I have a junction table in my SQL Server 2005 database that consist of two columns:

  • object_id (uniqueidentifier)

  • property_id (integer)

These values together make a compound primary key.

What's the best way to create this PK index for SELECT performance?

If the columns were two integers, I would just use a compound clustered index (the default). However, I've heard bad things about clustered indexes when uniqueidentifiers are involved.

Anyone have experience with this situation?


Yes, GUID's are really bad for clustered indexes, since the GUIDs is by design very random and thus leads to massive fragmentation and thus performance problems.

See Kim Tripp's blog - most notably "The CLustered Index Debate continues" and "GUIDs as PRIMARY and/or CLUSTERED key" - for a lot of valuable background info.

If you really need to have an index on these TWO columns, I'd suggest a non-clustered index - it can be a primary index - just better not a clustered index.


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  • There is an option to use a sequential guid (newsequentialID, it does have limitations as you can't call it directly as a function.) as Marc_s has stated its a bad idea as its will be included in any non clustered keys. – GrumpyMonkey May 24 '09 at 21:34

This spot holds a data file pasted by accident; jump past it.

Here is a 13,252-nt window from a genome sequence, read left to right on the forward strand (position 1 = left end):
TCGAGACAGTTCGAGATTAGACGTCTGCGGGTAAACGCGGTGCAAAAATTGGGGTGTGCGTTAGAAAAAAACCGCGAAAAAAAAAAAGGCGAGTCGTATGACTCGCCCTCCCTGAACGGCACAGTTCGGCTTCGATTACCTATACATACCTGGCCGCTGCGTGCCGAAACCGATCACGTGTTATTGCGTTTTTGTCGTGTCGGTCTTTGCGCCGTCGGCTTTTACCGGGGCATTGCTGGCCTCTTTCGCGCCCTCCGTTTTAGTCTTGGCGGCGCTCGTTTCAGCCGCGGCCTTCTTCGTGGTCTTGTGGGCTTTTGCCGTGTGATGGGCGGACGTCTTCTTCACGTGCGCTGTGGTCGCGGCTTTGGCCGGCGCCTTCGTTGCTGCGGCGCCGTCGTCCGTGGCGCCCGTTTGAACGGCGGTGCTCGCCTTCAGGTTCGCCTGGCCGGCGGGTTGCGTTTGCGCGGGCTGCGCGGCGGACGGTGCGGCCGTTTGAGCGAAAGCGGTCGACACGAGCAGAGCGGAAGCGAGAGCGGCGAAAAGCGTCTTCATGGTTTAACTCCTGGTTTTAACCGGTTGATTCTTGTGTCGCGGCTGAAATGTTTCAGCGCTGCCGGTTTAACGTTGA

One alternative is to use what is known as a surrogate key (which incidentally can also be assigned as the primary key).

For example, adding an identity column that can be used to uniquely identify each row within the table i.e. a primary key.

Understand that a GUID is used to identify a record globally within SQL Server (which arguably is not a relationally correct practice however that is not a concern for us here).

The identity column, now also a primary key can/will have a clustered index applied. A separate, nonclustered index can then be applied to the compound key described by the original poster.

This practice avoids the issue of frequent page splits occurring within the clustered index (inserts into a random GUID primary key) as well as producing a smaller and more efficient clustered index, whilst also preserving the relationships defined within the database.

Surrogate Key Definition: http://en.wikipedia.org/wiki/Surrogate_key

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I i would create an identity column & then make this your primary key & clustered index. You can then create non clustered indexes on objectid propertyid as needed.

You can create a unique constraint to ensure uniqueness of your key.

The reason for this is that the rows will be inserted sequentially, so your reducing page splits. in addition using an integer for your PK means you have a smaller value for your clustered index.

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  • 1
    There must be a unique constraint on ObjectID and PropertyID - if that requires an index, so be it. – Jonathan Leffler May 25 '09 at 23:48

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